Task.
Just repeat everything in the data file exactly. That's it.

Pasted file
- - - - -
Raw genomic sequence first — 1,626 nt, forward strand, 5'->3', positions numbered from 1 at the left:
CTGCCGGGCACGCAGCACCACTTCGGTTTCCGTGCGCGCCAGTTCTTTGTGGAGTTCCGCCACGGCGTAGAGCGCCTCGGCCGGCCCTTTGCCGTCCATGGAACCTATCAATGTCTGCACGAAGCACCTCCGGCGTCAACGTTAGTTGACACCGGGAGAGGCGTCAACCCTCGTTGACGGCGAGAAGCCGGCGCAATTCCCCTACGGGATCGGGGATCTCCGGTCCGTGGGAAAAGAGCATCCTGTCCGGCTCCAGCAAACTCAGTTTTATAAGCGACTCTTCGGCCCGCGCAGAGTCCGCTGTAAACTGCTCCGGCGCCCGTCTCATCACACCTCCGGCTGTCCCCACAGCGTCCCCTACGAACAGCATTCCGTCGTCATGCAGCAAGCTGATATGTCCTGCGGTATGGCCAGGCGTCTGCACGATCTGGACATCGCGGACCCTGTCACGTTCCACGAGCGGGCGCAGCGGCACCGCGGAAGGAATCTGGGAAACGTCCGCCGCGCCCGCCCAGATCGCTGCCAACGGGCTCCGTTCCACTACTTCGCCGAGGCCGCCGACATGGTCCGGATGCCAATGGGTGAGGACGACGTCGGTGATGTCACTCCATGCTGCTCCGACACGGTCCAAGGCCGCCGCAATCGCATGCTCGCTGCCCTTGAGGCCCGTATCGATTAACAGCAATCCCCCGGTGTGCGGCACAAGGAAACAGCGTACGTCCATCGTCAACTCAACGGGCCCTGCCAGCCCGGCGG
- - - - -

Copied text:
Raw genomic sequence first — 1,626 nt, forward strand, 5'->3', positions numbered from 1 at the left:
CTGCCGGGCACGCAGCACCACTTCGGTTTCCGTGCGCGCCAGTTCTTTGTGGAGTTCCGCCACGGCGTAGAGCGCCTCGGCCGGCCCTTTGCCGTCCATGGAACCTATCAATGTCTGCACGAAGCACCTCCGGCGTCAACGTTAGTTGACACCGGGAGAGGCGTCAACCCTCGTTGACGGCGAGAAGCCGGCGCAATTCCCCTACGGGATCGGGGATCTCCGGTCCGTGGGAAAAGAGCATCCTGTCCGGCTCCAGCAAACTCAGTTTTATAAGCGACTCTTCGGCCCGCGCAGAGTCCGCTGTAAACTGCTCCGGCGCCCGTCTCATCACACCTCCGGCTGTCCCCACAGCGTCCCCTACGAACAGCATTCCGTCGTCATGCAGCAAGCTGATATGTCCTGCGGTATGGCCAGGCGTCTGCACGATCTGGACATCGCGGACCCTGTCACGTTCCACGAGCGGGCGCAGCGGCACCGCGGAAGGAATCTGGGAAACGTCCGCCGCGCCCGCCCAGATCGCTGCCAACGGGCTCCGTTCCACTACTTCGCCGAGGCCGCCGACATGGTCCGGATGCCAATGGGTGAGGACGACGTCGGTGATGTCACTCCATGCTGCTCCGACACGGTCCAAGGCCGCCGCAATCGCATGCTCGCTGCCCTTGAGGCCCGTATCGATTAACAGCAATCCCCCGGTGTGCGGCACAAGGAAACAGCGTACGTCCATCGTCAACTCAACGGGCCCTGCCAGCCCGGCGG